In 2004, the U. S. Department of Education enacted the Individuals with Disabilities Education Act (http://idea.ed.gov/explore/home). The purpose of this Act was “to ensure that all children with disabilities have available to them a Free Appropriate Education that emphasizes special education and related services designed to meet their unique needs and prepare them for further education, employment and independent living.”
Families of children with learning disabilities are often at a great disadvantage when dealing with their school districts in order to ensure that their children get the best possible services. At GOLDMAN & MAURER, LLP., we will work with the parents and their school districts in order to ensure that their child receives appropriate special education services which address his or her unique needs.
At GOLDMAN & MAURER, LLP., we will assist those families whose children have special needs, including, Autism, Asperger's Syndrome, Cerebral Palsy, Genetic and Chromosome Disorders, behavioral, emotional and developmental disabilities, anxiety and depression, sensory processing disorders, specific learning disabilities, dyslexia, epilepsy and neurological impairments, apraxia and oral motor delays. Additionally, we will assist parents in obtaining private school placements and, where appropriate, tuition reimbursement.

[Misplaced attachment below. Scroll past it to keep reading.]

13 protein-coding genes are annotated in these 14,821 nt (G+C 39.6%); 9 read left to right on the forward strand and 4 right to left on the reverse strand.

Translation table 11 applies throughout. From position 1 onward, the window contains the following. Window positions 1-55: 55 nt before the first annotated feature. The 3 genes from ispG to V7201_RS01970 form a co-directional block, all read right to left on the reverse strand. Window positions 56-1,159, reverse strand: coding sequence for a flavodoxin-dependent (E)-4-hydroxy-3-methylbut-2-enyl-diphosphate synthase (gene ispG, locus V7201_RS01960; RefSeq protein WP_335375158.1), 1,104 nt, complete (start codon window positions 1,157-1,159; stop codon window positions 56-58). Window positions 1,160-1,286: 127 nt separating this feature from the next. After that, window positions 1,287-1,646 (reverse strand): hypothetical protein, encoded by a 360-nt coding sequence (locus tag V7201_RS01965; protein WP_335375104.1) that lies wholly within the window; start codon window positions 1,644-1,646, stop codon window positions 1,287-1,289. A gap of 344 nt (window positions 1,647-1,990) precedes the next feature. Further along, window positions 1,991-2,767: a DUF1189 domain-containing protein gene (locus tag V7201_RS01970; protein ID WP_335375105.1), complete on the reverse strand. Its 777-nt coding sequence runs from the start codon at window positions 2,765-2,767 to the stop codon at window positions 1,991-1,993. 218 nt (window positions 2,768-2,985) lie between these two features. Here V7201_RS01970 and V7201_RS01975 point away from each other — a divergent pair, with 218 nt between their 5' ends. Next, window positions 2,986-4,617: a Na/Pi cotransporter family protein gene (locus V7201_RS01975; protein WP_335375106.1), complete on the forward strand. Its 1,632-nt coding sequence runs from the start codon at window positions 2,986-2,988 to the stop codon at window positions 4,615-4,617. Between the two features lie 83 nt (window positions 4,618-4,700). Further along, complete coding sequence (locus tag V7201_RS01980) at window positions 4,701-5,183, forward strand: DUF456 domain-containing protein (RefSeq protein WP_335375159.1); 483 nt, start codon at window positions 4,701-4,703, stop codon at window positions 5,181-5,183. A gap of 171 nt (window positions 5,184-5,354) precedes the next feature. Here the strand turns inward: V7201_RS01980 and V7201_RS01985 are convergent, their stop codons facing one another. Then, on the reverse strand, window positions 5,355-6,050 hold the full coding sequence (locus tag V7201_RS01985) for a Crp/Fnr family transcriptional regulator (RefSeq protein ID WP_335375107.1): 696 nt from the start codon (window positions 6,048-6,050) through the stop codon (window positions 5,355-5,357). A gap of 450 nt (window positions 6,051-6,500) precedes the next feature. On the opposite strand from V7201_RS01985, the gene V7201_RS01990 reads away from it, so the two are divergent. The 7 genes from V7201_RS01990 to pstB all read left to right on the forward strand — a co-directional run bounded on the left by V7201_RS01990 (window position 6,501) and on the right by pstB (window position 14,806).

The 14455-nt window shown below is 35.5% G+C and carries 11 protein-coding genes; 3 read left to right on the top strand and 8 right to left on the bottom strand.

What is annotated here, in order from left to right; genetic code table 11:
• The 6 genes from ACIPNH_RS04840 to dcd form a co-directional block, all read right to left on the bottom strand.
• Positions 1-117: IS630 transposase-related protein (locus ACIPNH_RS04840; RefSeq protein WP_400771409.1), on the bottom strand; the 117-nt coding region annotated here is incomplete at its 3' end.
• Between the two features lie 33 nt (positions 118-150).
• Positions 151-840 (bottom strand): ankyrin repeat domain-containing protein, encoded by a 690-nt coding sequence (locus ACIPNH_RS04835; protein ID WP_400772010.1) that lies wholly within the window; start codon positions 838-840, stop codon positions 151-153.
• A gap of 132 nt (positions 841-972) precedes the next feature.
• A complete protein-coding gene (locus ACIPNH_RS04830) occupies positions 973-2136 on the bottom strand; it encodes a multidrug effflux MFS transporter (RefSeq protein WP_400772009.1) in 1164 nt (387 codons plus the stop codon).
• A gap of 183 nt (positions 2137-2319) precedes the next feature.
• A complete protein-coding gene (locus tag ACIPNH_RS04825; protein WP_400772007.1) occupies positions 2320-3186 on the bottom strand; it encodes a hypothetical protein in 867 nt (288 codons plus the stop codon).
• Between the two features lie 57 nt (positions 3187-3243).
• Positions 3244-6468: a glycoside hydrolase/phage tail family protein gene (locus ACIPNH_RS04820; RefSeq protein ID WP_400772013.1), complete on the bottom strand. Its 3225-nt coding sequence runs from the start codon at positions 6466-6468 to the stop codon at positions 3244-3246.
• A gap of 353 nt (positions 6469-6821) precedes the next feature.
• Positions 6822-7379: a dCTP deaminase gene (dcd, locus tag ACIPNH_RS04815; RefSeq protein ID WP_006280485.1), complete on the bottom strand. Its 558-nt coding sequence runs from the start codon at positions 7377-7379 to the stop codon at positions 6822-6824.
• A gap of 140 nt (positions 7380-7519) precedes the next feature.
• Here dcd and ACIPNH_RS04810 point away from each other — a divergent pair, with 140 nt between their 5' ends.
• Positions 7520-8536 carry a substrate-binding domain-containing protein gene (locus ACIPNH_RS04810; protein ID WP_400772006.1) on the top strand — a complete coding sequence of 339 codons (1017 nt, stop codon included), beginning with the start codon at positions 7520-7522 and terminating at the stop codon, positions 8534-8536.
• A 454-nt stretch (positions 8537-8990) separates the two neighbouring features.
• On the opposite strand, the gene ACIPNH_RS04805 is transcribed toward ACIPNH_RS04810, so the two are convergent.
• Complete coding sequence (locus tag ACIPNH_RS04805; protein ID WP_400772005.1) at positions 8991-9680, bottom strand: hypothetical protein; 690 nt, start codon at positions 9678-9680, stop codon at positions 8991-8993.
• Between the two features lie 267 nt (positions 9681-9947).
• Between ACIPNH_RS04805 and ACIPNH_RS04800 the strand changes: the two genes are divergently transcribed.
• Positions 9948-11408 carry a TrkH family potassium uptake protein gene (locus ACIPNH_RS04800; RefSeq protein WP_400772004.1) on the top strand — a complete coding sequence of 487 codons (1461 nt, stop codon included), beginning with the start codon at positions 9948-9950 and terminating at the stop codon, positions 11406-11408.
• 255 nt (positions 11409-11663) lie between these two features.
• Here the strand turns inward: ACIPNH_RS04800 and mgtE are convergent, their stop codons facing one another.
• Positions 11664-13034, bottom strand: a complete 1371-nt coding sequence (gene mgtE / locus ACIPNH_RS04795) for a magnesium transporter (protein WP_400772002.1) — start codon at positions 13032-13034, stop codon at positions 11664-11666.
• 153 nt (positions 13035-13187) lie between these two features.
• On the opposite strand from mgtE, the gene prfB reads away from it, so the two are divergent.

IEP (Individualized Education Plan)
In order to properly assist and advise the parents of a child with special needs, GOLDMAN & MAURER, LLP., will thoroughly review all relevant documents, test results and evaluations in order to assess the child's eligibility to receive special education services. Once it is determined that your child is eligible to receive special education services, we work with parents and schools to develop and implement an IEP (Individualized Education Plan) which details a program of special education and related services appropriate to meet your child's needs. If your child's disability requires that accommodations and modifications be put in place in order to ensure equal access to the general curriculum, a plan can be developed under section 504 of the Rehabilitation Act.
In Special Education proceedings, GOLDMAN & MAURER, LLP., represents students with disabilities. Under both Federal and State Education Law, students with disabilities have the right to a Free and Appropriate Public Education (FAPE). When a School District fails to provide a student with appropriate services, GOLDMAN & MAURER, LLP., will represent your child at
CSE Meetings and Impartial Hearings to ensure that they receive the services which they are entitled to under the law.
Committee on Special Education – CSE
How to Prepare for a Committee on Special Education (CSE) Meeting: A Primer
When the issues your child faces cannot be resolved by minor changes in the classroom or such minimal interventions as speech therapy once a week or after-school tutoring, you may need to turn to your school’s Committee on Special Education. This Committee is the gateway to obtaining special education services to help your child with learning problems. The CSE is made of up a team of individuals who know your child or his or her school. But the most important member of the CSE is you, the parent.